The Olympics are on, finally, a year later than planned and minus a physical audience. It is an amazing spectacle. I am not exactly glued to the television, but do enjoy seeing the highlights of the various athletes achievements as they compete for medals in the Olympic Games. Many years of training reach their peak as these athletes line up to compete against other nations. Being agile is key. One thing is certain it will not have been a straight path to get to this point. The attitude of both athlete and coach will be one of constant adjustment, trying new things and being agile enough to take advantage of or create ways in which success can be achieved. In my experience it is the same in leadership, the world in which we now operate needs agile leadership.
How can you be agile in your leadership?
A VUCA World
In the 1990’s as the US Army was getting to grips with the theatre of operations in Afghanistan, they coined an acronym to describe the situation; VUCA. This stands for Volatile, Uncertain, complex and ambiguous. If the last few months have taught us anything then it is how appropriate this acronym is in the world in general. If you are to navigate it successfully then being agile in your approach will give you an advantage.
In the research for my book ‘I See You’ (final proof being reviewed as I write this!) it was clear that the way leadership has been done is not necessarily fit for purpose in the 21st Century. If I was to name one thing that agile leadership requires it would be self-awareness. The agile leader has to lead from the inside out. If the outside world is becoming more complex and uncertain then the certainty has to come from within. The foundation is the onboard values and principles that a leader operates from by which they create a culture of trust and authenticity around them.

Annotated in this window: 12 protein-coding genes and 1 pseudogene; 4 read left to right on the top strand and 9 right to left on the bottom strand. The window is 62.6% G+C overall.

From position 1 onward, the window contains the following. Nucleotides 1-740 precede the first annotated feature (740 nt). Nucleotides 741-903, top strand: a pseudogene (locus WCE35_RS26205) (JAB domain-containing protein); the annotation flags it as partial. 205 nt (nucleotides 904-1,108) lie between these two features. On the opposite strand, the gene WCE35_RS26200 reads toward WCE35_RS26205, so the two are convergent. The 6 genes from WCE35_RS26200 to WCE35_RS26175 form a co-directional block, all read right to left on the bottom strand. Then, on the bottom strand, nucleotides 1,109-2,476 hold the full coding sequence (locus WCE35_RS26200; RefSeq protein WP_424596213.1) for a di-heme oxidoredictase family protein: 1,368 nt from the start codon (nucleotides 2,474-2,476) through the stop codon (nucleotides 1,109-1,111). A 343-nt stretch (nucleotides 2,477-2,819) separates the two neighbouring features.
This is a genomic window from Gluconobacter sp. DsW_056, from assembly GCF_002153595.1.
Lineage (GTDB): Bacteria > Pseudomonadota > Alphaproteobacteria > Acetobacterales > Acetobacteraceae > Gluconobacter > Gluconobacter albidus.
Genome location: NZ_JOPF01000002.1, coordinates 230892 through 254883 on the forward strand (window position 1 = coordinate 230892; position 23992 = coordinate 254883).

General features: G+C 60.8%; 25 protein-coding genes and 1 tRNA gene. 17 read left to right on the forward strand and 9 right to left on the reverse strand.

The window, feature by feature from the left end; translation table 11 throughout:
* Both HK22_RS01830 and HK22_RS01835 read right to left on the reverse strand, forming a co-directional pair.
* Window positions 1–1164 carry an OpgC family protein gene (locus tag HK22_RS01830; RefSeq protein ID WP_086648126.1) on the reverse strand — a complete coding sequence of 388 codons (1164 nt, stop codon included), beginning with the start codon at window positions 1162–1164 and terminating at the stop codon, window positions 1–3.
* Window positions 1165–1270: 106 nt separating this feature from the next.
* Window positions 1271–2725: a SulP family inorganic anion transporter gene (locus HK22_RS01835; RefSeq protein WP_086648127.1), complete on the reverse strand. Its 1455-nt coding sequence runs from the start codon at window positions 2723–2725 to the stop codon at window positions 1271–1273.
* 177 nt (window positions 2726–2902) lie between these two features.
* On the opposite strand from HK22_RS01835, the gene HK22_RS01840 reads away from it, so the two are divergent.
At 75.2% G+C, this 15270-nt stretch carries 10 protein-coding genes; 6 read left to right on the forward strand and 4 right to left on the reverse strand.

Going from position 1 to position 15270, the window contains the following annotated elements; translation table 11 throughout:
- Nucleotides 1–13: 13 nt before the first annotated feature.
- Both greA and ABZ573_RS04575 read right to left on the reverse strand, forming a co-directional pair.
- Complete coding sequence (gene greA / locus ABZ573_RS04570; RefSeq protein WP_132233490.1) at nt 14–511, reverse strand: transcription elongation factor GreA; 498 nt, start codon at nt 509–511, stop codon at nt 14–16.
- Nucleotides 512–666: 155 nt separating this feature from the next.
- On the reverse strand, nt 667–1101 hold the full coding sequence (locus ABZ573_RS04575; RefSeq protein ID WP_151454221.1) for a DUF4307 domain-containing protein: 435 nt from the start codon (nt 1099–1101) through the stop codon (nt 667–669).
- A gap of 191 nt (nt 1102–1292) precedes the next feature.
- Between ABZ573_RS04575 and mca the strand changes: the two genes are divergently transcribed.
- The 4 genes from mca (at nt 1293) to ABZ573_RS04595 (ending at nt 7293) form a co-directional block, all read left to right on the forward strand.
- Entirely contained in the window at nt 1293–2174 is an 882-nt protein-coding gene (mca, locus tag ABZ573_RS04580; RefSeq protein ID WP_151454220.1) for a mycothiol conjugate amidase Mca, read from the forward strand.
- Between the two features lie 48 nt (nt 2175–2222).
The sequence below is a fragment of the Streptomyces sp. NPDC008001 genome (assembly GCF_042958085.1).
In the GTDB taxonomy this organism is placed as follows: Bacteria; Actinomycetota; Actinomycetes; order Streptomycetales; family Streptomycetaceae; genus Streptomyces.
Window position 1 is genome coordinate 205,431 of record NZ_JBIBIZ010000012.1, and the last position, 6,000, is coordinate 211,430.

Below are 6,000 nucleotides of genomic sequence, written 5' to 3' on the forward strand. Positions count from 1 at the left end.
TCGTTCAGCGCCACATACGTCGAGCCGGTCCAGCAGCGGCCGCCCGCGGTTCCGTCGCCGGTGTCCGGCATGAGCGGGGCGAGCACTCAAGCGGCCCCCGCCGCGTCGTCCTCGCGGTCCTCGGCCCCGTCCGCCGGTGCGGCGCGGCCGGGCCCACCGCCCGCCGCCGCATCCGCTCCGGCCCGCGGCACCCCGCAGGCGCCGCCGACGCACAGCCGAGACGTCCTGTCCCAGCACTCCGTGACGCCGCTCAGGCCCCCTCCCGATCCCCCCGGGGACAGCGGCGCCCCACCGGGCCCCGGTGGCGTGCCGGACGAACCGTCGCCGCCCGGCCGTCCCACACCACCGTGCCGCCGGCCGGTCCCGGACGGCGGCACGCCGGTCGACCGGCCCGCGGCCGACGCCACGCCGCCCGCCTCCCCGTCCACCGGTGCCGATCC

A World of Discovery
When you are aware of your tendencies, your strengths, the things that don’t always have positive consequences, you can then choose not to default to your tendency and show up differently. Becoming aware of who you are so that you can be a better, more agile leader gives you the freedom to empower the people you lead to bring the best version of themselves. The environment needed in teams to meet the challenges being encountered now, is one of safety where the team is collaborating together without fear or favour, towards a common goal.
To do the hard work associated with self-awareness you will need courage. An agile leader must work on the inside so that they can lead with bravery and authenticity. Agility comes from understanding that new things must be tried if we are to achieve a different outcome, be it a new way of working, or meeting customer needs. It is a posture of discovery and learning. The new normal that is emerging needs agile leaders who are secure enough in themselves to create an environment that is creative, innovative and safe to try and suggest new things. In short, “an agile leader creates an environment where people feel safe and belong, where human ability is nurtured, valued and unleashed.” (article in NRG HR)
The great thing to realise is how much help is available to support you as a leader to make this transition. To clearly understand your foundational leadership voice is a liberating experience for you and those you lead.
Agile leadership is best described for me in this quote from Brené Brown:
‘To scale daring leadership and build courage in teams and organizations, we have to cultivate a culture in which brave work, tough conversations, and whole hearts are the expectation, and armour is not necessary or rewarded. We have to be vigilant about creating a culture in which people feel safe, seen, heard, and respected.’
I offer a free assessment to discover your foundational leadership voice. To take advantage click this link, fill in your details reference 5 Voices and move to increase your agility in this VUCA world.
Photo by Peter Simmons from Pexels